History & Heritage
August 6, 2009


“Statesmen of World War I lamented afterward that if only the negotiations in the days before the first mobilizations had not been conducted by telegraph, the war might have been avoided.

“The problem, they said, was that none of the kings or foreign ministers of Europe had accustomed themselves to the speed of information, to the quantity of it that became available when telegraphs replaced letters.  And in their confusion, they felt they had to act and decide at the (then-blistering) speed of a telegraph machine. It destroyed their judgment.”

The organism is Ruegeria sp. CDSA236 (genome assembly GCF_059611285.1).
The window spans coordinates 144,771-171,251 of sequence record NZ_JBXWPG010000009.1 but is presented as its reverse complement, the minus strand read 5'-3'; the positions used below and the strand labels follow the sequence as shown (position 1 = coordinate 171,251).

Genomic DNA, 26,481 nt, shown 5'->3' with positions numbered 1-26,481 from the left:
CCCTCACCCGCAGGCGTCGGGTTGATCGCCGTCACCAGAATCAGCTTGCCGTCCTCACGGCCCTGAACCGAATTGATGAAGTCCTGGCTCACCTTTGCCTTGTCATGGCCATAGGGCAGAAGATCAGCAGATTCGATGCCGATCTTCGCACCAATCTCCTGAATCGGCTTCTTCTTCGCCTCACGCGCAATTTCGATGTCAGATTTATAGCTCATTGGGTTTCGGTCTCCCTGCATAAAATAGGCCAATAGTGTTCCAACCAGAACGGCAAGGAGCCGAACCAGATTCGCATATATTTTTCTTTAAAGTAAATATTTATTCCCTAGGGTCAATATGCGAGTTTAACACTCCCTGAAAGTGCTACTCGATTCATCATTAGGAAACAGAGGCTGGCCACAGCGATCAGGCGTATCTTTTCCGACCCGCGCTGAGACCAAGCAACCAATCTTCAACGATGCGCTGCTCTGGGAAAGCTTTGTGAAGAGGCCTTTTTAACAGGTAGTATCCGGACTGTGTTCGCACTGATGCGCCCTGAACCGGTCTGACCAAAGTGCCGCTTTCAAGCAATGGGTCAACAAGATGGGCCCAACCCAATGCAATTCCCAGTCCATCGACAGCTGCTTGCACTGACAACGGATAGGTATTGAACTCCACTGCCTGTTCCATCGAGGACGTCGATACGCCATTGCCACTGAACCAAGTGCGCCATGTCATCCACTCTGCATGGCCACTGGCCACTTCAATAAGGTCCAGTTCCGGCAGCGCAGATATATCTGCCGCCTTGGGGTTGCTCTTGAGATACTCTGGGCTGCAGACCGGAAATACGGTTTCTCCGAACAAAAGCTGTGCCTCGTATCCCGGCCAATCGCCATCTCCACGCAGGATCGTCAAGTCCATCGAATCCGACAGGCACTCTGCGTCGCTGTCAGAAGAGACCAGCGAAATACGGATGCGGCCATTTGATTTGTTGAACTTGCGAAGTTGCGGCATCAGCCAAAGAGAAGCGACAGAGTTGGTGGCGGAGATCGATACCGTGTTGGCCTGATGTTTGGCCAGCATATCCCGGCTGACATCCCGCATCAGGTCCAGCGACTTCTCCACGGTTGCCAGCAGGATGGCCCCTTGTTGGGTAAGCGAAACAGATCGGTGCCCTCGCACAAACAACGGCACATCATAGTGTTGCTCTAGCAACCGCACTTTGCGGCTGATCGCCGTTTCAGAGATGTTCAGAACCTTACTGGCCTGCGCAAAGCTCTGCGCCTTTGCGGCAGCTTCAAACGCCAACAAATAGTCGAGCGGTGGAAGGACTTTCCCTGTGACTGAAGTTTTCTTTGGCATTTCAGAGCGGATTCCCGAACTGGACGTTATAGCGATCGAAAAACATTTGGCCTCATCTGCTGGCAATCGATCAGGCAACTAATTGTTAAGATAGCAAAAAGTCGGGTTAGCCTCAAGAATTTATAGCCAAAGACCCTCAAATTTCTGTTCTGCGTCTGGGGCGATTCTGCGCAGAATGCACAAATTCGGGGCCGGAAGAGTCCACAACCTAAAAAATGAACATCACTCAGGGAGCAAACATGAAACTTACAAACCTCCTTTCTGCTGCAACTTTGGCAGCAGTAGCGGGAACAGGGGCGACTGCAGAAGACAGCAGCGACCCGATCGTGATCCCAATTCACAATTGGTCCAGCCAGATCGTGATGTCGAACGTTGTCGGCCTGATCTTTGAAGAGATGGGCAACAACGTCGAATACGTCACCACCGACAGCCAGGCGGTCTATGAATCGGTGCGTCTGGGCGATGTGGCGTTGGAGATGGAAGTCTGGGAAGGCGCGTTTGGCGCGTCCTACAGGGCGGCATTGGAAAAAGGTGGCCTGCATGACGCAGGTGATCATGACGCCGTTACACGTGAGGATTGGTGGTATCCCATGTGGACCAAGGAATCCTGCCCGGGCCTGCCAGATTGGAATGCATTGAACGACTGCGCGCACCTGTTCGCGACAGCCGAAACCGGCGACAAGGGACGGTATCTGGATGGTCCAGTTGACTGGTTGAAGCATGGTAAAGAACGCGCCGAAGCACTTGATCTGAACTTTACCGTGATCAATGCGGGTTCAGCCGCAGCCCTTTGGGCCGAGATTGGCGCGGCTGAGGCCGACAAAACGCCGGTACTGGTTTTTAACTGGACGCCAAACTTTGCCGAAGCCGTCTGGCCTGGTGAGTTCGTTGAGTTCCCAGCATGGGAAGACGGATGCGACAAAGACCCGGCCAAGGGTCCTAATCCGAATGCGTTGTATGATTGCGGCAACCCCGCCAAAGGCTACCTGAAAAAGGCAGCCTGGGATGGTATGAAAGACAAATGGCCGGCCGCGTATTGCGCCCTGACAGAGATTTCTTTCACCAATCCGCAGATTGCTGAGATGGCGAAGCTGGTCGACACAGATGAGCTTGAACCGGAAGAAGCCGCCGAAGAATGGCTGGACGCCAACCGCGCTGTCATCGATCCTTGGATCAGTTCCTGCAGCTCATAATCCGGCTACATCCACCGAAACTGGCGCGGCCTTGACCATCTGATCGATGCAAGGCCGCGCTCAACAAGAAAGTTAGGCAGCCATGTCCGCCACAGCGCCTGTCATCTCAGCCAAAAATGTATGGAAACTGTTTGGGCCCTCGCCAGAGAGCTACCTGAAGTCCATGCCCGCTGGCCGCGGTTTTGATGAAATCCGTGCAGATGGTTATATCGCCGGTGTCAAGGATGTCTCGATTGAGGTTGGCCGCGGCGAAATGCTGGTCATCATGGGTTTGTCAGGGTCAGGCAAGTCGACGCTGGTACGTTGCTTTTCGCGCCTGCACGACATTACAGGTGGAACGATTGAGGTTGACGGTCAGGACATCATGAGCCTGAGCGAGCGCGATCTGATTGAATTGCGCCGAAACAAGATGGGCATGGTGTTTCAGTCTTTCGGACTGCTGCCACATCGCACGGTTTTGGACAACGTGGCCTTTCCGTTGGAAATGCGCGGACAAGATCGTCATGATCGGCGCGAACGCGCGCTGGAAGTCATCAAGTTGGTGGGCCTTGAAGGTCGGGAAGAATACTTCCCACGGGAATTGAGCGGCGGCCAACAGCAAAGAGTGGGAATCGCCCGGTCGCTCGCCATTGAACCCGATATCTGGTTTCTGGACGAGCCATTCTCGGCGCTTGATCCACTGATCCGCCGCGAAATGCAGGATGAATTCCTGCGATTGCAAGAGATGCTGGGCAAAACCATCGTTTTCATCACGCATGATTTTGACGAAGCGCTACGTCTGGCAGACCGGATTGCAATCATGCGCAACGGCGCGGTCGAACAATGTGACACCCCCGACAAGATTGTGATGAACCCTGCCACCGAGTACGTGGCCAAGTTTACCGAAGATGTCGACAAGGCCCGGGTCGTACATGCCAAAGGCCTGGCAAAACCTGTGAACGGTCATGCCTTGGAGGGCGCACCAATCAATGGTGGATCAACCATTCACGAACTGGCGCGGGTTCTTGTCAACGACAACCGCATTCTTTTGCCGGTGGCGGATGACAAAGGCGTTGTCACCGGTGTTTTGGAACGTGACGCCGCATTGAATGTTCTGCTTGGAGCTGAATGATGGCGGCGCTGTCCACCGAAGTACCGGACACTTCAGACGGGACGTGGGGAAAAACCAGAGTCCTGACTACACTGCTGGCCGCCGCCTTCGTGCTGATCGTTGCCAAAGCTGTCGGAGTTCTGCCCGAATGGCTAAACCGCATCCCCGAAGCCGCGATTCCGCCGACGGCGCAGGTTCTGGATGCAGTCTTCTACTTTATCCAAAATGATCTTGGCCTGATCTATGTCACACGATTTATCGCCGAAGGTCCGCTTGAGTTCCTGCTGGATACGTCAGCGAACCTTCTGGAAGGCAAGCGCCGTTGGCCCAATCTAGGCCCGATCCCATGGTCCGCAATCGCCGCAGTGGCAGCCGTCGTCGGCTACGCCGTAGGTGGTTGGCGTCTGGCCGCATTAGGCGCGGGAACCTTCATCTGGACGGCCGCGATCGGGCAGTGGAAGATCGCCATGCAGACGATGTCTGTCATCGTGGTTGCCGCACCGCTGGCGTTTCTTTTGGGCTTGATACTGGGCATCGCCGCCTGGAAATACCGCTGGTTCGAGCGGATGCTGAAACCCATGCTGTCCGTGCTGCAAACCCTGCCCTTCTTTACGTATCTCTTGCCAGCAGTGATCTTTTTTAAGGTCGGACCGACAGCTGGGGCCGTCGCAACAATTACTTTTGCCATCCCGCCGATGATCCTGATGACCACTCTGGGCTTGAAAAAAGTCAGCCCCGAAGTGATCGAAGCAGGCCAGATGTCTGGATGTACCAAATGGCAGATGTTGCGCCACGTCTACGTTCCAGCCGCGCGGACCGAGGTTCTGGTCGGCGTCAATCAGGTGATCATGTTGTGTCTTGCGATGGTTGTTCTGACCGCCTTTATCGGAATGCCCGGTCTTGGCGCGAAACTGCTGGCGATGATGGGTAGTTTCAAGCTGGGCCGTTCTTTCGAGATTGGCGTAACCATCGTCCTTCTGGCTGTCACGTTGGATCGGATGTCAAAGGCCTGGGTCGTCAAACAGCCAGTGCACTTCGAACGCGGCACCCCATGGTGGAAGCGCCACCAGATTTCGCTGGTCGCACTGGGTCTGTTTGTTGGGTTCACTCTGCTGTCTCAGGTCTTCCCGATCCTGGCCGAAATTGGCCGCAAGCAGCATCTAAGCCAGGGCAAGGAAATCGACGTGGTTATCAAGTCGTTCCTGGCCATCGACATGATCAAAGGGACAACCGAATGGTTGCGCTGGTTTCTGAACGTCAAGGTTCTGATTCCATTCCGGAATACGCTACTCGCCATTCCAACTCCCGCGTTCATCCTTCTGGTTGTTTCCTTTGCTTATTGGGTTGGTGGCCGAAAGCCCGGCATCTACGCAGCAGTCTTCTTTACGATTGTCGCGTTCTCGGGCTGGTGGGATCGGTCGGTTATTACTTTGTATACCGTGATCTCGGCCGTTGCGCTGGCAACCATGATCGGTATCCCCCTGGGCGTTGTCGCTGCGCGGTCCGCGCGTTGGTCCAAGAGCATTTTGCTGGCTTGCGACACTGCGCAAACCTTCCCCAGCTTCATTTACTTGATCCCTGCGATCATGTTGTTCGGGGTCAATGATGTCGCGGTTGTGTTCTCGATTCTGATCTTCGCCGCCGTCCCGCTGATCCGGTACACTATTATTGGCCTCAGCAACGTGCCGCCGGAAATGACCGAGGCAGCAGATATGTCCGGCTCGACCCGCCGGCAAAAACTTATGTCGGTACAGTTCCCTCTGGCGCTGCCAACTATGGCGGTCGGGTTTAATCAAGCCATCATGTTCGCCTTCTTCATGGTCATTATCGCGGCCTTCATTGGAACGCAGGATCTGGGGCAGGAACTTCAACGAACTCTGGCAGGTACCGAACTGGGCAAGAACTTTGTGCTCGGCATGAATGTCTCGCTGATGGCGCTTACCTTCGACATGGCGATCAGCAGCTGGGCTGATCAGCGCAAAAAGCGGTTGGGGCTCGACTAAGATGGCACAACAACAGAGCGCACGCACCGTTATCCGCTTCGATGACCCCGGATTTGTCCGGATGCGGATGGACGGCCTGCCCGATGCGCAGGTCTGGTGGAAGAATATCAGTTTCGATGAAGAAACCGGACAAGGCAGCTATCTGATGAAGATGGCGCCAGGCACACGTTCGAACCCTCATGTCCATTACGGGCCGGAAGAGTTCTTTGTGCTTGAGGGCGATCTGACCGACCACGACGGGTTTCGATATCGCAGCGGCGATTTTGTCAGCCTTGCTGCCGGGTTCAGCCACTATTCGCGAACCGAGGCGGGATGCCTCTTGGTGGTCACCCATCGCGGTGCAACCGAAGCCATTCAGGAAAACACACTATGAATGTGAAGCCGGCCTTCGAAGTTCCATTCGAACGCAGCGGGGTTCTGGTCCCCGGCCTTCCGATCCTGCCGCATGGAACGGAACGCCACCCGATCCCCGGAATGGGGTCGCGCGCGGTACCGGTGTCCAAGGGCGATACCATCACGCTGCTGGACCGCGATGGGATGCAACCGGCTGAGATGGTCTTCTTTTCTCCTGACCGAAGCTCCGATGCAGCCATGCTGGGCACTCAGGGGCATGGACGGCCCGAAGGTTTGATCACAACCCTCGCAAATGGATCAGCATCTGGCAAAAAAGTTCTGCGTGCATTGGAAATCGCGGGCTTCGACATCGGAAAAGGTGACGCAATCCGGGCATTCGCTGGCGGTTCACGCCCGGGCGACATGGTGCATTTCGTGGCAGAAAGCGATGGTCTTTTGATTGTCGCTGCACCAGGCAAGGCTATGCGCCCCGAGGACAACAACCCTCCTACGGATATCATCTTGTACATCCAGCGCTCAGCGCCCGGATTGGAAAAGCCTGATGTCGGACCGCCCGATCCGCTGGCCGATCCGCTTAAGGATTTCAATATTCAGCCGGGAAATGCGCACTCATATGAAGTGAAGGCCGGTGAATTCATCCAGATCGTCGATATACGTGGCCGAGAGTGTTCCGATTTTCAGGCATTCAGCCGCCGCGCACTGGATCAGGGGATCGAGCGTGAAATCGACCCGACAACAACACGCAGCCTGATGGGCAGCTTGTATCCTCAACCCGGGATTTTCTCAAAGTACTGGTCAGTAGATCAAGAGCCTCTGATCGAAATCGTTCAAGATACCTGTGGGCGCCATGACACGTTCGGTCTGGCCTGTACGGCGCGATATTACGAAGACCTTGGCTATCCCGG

– Joshua Cooper Ramo, The Age of the Unthinkable

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